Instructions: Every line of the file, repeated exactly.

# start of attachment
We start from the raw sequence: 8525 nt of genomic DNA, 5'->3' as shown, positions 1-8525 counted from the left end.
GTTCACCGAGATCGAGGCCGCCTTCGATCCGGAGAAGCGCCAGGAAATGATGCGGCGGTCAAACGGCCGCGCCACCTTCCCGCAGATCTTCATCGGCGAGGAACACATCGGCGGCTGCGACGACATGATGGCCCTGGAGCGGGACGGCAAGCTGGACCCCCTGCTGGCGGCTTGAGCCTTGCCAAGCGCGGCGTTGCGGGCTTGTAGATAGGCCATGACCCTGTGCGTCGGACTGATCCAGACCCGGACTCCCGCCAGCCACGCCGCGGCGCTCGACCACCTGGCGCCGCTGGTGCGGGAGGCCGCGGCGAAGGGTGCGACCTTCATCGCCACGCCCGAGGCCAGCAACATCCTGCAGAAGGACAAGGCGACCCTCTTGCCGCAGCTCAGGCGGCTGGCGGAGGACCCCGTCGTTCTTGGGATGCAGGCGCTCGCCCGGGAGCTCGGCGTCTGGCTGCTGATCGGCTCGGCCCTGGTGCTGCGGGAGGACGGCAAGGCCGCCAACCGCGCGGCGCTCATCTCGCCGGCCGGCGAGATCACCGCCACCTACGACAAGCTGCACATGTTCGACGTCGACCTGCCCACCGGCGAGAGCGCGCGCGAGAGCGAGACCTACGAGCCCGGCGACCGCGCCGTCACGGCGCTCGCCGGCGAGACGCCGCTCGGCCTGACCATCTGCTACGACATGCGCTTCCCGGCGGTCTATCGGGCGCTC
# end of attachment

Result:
We start from the raw sequence: 8525 nt of genomic DNA, 5'->3' as shown, positions 1-8525 counted from the left end.
GTTCACCGAGATCGAGGCCGCCTTCGATCCGGAGAAGCGCCAGGAAATGATGCGGCGGTCAAACGGCCGCGCCACCTTCCCGCAGATCTTCATCGGCGAGGAACACATCGGCGGCTGCGACGACATGATGGCCCTGGAGCGGGACGGCAAGCTGGACCCCCTGCTGGCGGCTTGAGCCTTGCCAAGCGCGGCGTTGCGGGCTTGTAGATAGGCCATGACCCTGTGCGTCGGACTGATCCAGACCCGGACTCCCGCCAGCCACGCCGCGGCGCTCGACCACCTGGCGCCGCTGGTGCGGGAGGCCGCGGCGAAGGGTGCGACCTTCATCGCCACGCCCGAGGCCAGCAACATCCTGCAGAAGGACAAGGCGACCCTCTTGCCGCAGCTCAGGCGGCTGGCGGAGGACCCCGTCGTTCTTGGGATGCAGGCGCTCGCCCGGGAGCTCGGCGTCTGGCTGCTGATCGGCTCGGCCCTGGTGCTGCGGGAGGACGGCAAGGCCGCCAACCGCGCGGCGCTCATCTCGCCGGCCGGCGAGATCACCGCCACCTACGACAAGCTGCACATGTTCGACGTCGACCTGCCCACCGGCGAGAGCGCGCGCGAGAGCGAGACCTACGAGCCCGGCGACCGCGCCGTCACGGCGCTCGCCGGCGAGACGCCGCTCGGCCTGACCATCTGCTACGACATGCGCTTCCCGGCGGTCTATCGGGCGCTC